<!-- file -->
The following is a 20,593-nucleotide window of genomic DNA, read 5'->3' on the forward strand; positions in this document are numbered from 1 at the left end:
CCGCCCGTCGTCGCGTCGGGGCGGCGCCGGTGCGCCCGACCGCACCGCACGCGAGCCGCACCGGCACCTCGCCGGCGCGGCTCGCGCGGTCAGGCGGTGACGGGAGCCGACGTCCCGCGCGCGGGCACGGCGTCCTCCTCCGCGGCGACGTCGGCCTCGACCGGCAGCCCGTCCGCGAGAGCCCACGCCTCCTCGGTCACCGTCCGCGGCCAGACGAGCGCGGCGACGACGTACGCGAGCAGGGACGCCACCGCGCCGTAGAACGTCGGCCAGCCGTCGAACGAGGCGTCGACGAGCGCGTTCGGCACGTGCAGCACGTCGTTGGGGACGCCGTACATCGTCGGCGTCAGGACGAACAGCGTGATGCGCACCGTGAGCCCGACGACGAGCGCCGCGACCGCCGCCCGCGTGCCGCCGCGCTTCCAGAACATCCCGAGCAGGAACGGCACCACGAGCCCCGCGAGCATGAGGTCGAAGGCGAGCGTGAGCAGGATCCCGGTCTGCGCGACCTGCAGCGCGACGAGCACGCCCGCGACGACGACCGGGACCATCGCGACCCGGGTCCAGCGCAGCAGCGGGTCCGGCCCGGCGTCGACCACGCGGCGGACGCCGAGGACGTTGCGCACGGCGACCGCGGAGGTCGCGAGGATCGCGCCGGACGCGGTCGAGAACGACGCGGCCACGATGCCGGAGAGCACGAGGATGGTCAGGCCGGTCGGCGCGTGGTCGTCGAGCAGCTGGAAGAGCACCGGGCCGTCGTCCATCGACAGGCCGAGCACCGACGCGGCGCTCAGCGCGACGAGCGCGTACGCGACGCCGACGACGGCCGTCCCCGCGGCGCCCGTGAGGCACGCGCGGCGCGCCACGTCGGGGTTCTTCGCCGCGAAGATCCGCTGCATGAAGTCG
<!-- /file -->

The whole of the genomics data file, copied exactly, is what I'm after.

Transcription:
The following is a 20,593-nucleotide window of genomic DNA, read 5'->3' on the forward strand; positions in this document are numbered from 1 at the left end:
CCGCCCGTCGTCGCGTCGGGGCGGCGCCGGTGCGCCCGACCGCACCGCACGCGAGCCGCACCGGCACCTCGCCGGCGCGGCTCGCGCGGTCAGGCGGTGACGGGAGCCGACGTCCCGCGCGCGGGCACGGCGTCCTCCTCCGCGGCGACGTCGGCCTCGACCGGCAGCCCGTCCGCGAGAGCCCACGCCTCCTCGGTCACCGTCCGCGGCCAGACGAGCGCGGCGACGACGTACGCGAGCAGGGACGCCACCGCGCCGTAGAACGTCGGCCAGCCGTCGAACGAGGCGTCGACGAGCGCGTTCGGCACGTGCAGCACGTCGTTGGGGACGCCGTACATCGTCGGCGTCAGGACGAACAGCGTGATGCGCACCGTGAGCCCGACGACGAGCGCCGCGACCGCCGCCCGCGTGCCGCCGCGCTTCCAGAACATCCCGAGCAGGAACGGCACCACGAGCCCCGCGAGCATGAGGTCGAAGGCGAGCGTGAGCAGGATCCCGGTCTGCGCGACCTGCAGCGCGACGAGCACGCCCGCGACGACGACCGGGACCATCGCGACCCGGGTCCAGCGCAGCAGCGGGTCCGGCCCGGCGTCGACCACGCGGCGGACGCCGAGGACGTTGCGCACGGCGACCGCGGAGGTCGCGAGGATCGCGCCGGACGCGGTCGAGAACGACGCGGCCACGATGCCGGAGAGCACGAGGATGGTCAGGCCGGTCGGCGCGTGGTCGTCGAGCAGCTGGAAGAGCACCGGGCCGTCGTCCATCGACAGGCCGAGCACCGACGCGGCGCTCAGCGCGACGAGCGCGTACGCGACGCCGACGACGGCCGTCCCCGCGGCGCCCGTGAGGCACGCGCGGCGCGCCACGTCGGGGTTCTTCGCCGCGAAGATCCGCTGCATGAAGTCG